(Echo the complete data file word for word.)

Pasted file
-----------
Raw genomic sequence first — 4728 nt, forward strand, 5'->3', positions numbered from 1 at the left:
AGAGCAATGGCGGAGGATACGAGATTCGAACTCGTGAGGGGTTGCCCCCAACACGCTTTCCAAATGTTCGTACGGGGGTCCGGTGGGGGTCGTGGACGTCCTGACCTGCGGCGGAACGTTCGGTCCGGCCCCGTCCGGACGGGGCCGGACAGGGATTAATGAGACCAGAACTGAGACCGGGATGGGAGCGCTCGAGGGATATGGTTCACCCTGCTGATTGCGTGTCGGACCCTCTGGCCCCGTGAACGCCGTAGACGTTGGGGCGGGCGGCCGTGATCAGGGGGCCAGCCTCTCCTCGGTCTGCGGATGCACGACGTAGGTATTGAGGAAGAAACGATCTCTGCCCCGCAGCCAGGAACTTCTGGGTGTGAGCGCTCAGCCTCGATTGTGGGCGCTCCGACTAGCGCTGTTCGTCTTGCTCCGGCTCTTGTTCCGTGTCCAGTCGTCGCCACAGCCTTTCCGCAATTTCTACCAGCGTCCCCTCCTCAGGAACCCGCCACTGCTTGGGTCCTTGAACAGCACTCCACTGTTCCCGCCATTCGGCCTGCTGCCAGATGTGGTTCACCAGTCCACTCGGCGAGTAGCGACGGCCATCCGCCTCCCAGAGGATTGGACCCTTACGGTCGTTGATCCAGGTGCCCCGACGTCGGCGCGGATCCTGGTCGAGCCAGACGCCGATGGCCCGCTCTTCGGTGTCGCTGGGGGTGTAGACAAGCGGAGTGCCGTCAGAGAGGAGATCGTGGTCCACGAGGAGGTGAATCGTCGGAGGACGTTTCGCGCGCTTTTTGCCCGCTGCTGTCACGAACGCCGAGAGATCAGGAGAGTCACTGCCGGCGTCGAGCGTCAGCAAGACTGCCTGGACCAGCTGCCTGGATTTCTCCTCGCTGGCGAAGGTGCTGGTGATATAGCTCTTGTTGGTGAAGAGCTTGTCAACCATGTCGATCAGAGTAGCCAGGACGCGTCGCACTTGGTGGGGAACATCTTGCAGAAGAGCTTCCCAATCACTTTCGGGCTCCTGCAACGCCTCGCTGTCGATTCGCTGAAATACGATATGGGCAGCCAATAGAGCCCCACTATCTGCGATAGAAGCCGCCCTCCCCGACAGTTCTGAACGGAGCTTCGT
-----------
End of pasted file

Raw genomic sequence first — 4728 nt, forward strand, 5'->3', positions numbered from 1 at the left:
AGAGCAATGGCGGAGGATACGAGATTCGAACTCGTGAGGGGTTGCCCCCAACACGCTTTCCAAATGTTCGTACGGGGGTCCGGTGGGGGTCGTGGACGTCCTGACCTGCGGCGGAACGTTCGGTCCGGCCCCGTCCGGACGGGGCCGGACAGGGATTAATGAGACCAGAACTGAGACCGGGATGGGAGCGCTCGAGGGATATGGTTCACCCTGCTGATTGCGTGTCGGACCCTCTGGCCCCGTGAACGCCGTAGACGTTGGGGCGGGCGGCCGTGATCAGGGGGCCAGCCTCTCCTCGGTCTGCGGATGCACGACGTAGGTATTGAGGAAGAAACGATCTCTGCCCCGCAGCCAGGAACTTCTGGGTGTGAGCGCTCAGCCTCGATTGTGGGCGCTCCGACTAGCGCTGTTCGTCTTGCTCCGGCTCTTGTTCCGTGTCCAGTCGTCGCCACAGCCTTTCCGCAATTTCTACCAGCGTCCCCTCCTCAGGAACCCGCCACTGCTTGGGTCCTTGAACAGCACTCCACTGTTCCCGCCATTCGGCCTGCTGCCAGATGTGGTTCACCAGTCCACTCGGCGAGTAGCGACGGCCATCCGCCTCCCAGAGGATTGGACCCTTACGGTCGTTGATCCAGGTGCCCCGACGTCGGCGCGGATCCTGGTCGAGCCAGACGCCGATGGCCCGCTCTTCGGTGTCGCTGGGGGTGTAGACAAGCGGAGTGCCGTCAGAGAGGAGATCGTGGTCCACGAGGAGGTGAATCGTCGGAGGACGTTTCGCGCGCTTTTTGCCCGCTGCTGTCACGAACGCCGAGAGATCAGGAGAGTCACTGCCGGCGTCGAGCGTCAGCAAGACTGCCTGGACCAGCTGCCTGGATTTCTCCTCGCTGGCGAAGGTGCTGGTGATATAGCTCTTGTTGGTGAAGAGCTTGTCAACCATGTCGATCAGAGTAGCCAGGACGCGTCGCACTTGGTGGGGAACATCTTGCAGAAGAGCTTCCCAATCACTTTCGGGCTCCTGCAACGCCTCGCTGTCGATTCGCTGAAATACGATATGGGCAGCCAATAGAGCCCCACTATCTGCGATAGAAGCCGCCCTCCCCGACAGTTCTGAACGGAGCTTCGT